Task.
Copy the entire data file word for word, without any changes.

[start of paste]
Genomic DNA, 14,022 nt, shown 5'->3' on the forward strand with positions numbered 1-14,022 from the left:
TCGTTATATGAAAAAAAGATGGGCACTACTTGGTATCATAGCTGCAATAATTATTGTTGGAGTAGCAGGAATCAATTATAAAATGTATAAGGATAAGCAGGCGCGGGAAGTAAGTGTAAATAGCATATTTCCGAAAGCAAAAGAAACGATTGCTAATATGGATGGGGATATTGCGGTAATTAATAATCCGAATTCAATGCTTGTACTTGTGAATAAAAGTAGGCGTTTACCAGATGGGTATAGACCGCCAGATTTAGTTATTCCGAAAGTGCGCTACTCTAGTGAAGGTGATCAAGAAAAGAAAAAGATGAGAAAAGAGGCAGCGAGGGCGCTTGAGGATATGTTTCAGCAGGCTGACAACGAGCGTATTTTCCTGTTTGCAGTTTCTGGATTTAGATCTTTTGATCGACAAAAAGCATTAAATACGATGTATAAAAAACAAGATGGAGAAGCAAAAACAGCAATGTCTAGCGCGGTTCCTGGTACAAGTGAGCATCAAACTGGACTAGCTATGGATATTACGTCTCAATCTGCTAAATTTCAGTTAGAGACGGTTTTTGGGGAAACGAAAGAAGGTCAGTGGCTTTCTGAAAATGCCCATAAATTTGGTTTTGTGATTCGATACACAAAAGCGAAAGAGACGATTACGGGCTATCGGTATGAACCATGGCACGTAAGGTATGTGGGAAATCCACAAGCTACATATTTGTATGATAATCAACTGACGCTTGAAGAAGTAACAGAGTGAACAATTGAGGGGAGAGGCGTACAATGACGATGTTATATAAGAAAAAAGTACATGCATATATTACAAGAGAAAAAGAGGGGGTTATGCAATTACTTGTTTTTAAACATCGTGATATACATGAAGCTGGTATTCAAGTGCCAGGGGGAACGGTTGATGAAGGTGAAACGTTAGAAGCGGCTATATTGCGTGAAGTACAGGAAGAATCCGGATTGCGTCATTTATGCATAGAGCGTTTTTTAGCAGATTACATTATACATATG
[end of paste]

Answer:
Genomic DNA, 14,022 nt, shown 5'->3' on the forward strand with positions numbered 1-14,022 from the left:
TCGTTATATGAAAAAAAGATGGGCACTACTTGGTATCATAGCTGCAATAATTATTGTTGGAGTAGCAGGAATCAATTATAAAATGTATAAGGATAAGCAGGCGCGGGAAGTAAGTGTAAATAGCATATTTCCGAAAGCAAAAGAAACGATTGCTAATATGGATGGGGATATTGCGGTAATTAATAATCCGAATTCAATGCTTGTACTTGTGAATAAAAGTAGGCGTTTACCAGATGGGTATAGACCGCCAGATTTAGTTATTCCGAAAGTGCGCTACTCTAGTGAAGGTGATCAAGAAAAGAAAAAGATGAGAAAAGAGGCAGCGAGGGCGCTTGAGGATATGTTTCAGCAGGCTGACAACGAGCGTATTTTCCTGTTTGCAGTTTCTGGATTTAGATCTTTTGATCGACAAAAAGCATTAAATACGATGTATAAAAAACAAGATGGAGAAGCAAAAACAGCAATGTCTAGCGCGGTTCCTGGTACAAGTGAGCATCAAACTGGACTAGCTATGGATATTACGTCTCAATCTGCTAAATTTCAGTTAGAGACGGTTTTTGGGGAAACGAAAGAAGGTCAGTGGCTTTCTGAAAATGCCCATAAATTTGGTTTTGTGATTCGATACACAAAAGCGAAAGAGACGATTACGGGCTATCGGTATGAACCATGGCACGTAAGGTATGTGGGAAATCCACAAGCTACATATTTGTATGATAATCAACTGACGCTTGAAGAAGTAACAGAGTGAACAATTGAGGGGAGAGGCGTACAATGACGATGTTATATAAGAAAAAAGTACATGCATATATTACAAGAGAAAAAGAGGGGGTTATGCAATTACTTGTTTTTAAACATCGTGATATACATGAAGCTGGTATTCAAGTGCCAGGGGGAACGGTTGATGAAGGTGAAACGTTAGAAGCGGCTATATTGCGTGAAGTACAGGAAGAATCCGGATTGCGTCATTTATGCATAGAGCGTTTTTTAGCAGATTACATTATACATATG